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Dope saga turns murky: ‘Prithvi Shaw never approached physio’

11-08-201911-08-2019 14:46:20 IST
2019-08-11T09:16:20.383Z11-08-2019 2019-08-11T09:16:06.961Z - - 13-12-2019

Dope saga turns murky: ‘Prithvi Shaw never approached physio’

The controversy around promising Indian cricketer Prithvi Shaw’s dope test is becoming murkier by the day. New revelations by Mumbai team coach and physiotherapist with their version of ‘what really happened’ are raising question marks over the talented Indian Test opener’s claims that he inadvertently consumed cough syrup that contained ‘terbutaline’ which was among the banned substances.

The BCCI has recently banned Prithvi Shaw from all forms of competitive cricket for failing the dope test. A urine sample of the young cricketer during the Syed Mushtaq Ali tournament tested positive, leading to a backdated ban that will keep him out of the game till November 15th. Announcing this decision then, the BCCI in a press release stated that “Shaw had inadvertently ingested a prohibited substance, which can be commonly found in cough syrups.”

This kicked up a big storm with many former players criticizing the BCCI’s inept handling of the case and thereby jeopardizing a young, promising cricketer’s ‘exciting career’ that is just beginning to take off in style.

But a Times of India report, quoting Mumbai team coach Vinayak Samant and physio Deep Tomar, seeks to contradict what Shaw and the BCCI press release have claimed as the reason.

The duo claim that Prithvi Shaw did not complain of ‘cough’ or ‘cold’ at any stage during the tournament. The two discharged their duties for the Mumbai team that Shaw was part of during the Syed Mushtaq Ali tournament in February this year.

According to the newspaper, this is what Samant and Tomar said: “He had a slight fever. But there were no symptoms of cough or cold. Neither did he approach us with any complaints, nor did he ask for remedy. We were available at all times.”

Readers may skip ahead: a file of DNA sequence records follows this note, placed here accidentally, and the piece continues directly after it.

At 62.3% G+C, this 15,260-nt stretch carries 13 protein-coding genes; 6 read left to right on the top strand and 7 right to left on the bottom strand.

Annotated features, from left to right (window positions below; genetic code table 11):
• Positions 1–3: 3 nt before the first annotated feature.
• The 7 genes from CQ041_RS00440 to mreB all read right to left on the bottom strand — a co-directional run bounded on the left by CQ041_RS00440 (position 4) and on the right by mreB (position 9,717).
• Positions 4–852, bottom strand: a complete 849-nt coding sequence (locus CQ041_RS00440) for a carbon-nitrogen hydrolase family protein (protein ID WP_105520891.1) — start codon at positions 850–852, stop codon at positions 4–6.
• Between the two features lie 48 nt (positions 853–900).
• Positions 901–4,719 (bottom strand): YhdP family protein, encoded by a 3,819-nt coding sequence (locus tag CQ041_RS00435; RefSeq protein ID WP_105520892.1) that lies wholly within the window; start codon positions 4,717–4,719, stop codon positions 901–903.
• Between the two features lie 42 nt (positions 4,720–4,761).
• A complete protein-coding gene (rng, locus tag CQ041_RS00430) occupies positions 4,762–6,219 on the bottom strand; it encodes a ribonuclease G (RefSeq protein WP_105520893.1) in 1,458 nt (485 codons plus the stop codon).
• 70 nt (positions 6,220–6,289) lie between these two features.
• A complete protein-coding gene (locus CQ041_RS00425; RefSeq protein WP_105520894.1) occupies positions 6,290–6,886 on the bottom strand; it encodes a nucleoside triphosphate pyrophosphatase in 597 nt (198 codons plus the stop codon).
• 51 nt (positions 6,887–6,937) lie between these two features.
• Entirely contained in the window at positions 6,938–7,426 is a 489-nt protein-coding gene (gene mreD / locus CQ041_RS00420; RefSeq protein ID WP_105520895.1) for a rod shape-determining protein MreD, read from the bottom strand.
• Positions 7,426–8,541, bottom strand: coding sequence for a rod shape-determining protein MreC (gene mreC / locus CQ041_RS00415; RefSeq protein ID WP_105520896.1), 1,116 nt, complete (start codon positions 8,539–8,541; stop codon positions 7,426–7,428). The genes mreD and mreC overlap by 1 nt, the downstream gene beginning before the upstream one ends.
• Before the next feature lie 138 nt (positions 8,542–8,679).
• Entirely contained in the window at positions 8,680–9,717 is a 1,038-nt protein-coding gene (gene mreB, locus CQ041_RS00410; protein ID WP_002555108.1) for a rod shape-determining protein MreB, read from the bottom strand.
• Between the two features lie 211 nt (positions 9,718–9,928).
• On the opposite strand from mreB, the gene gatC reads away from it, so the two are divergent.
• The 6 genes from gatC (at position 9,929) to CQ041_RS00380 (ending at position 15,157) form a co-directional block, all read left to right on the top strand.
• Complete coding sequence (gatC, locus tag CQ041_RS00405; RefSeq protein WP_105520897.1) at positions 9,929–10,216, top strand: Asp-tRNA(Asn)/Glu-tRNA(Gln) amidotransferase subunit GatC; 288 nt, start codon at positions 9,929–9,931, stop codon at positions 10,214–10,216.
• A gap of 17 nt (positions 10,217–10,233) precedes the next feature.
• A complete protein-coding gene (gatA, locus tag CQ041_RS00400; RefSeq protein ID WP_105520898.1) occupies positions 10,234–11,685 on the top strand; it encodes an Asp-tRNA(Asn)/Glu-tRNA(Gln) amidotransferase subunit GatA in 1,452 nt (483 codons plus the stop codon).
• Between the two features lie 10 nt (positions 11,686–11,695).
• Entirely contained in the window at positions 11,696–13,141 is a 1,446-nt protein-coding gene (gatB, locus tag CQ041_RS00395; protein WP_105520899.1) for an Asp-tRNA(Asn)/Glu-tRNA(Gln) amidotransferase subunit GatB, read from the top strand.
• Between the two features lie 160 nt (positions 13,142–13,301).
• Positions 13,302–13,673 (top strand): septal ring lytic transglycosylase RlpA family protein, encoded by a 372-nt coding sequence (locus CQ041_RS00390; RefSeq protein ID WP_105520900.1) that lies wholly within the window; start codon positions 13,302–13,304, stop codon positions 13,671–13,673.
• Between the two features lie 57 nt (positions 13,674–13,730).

Mumbai Team manager Ganesh Iyer, who was with the contingent in Indore during the tournament, echoed the same. He said that Shaw “did not approach him” either. “I notice he had some cold. But he did not come and tell me anything.”

The news report seeks to insinuate that it is hard to fathom the reason behind Shaw’s decision to step out of the team hotel and consume cough syrup bought over the counter. The report points to the fact that by then Prithvi Shaw had already played for India and every cricketer representing the country is adequately educated and trained about what to consume and what to avoid.

The BCCI, in its report, quoted Shaw to suggest that the young opening batsman ‘consulted his father’ and based on his advice, he obtained the cough syrup which the chemist promised would provide ‘immediate relief’.

The manner in which the news report counters this version is raising new suspicions over the entire episode. It says that Shaw was hardly in touch with his father. He is known to be close to his guardian and Shiv Sena MLA from Mumbai Sanjay Potnis and has been living at the latter’s home for the last 10 years. More importantly, Shaw ‘chose to speak to his father’ even when there was a doctor in the same hotel.

Moreover, the BCCI report claimed that Shaw “does not recollect the brand name of the cough syrup he consumed. However, it also adds in the same breath that Shaw acknowledges “many cough syrups available over the counter contain the banned substance terbutaline.”

This is where it turns out to be the ‘mother of all doubts’: What made Shaw consume a cough syrup while being aware of the grave risks involved in it? Was it innocence, ignorance or the typical callousness of a 19-year-old? Or is there anything more to it than meets the eye?

This is certainly not good news for Indian cricket and the only ones who can clear the air are the BCCI and its anti-doping wing head Abhijit Salvi.

-Durga Prasad Kanamaluru



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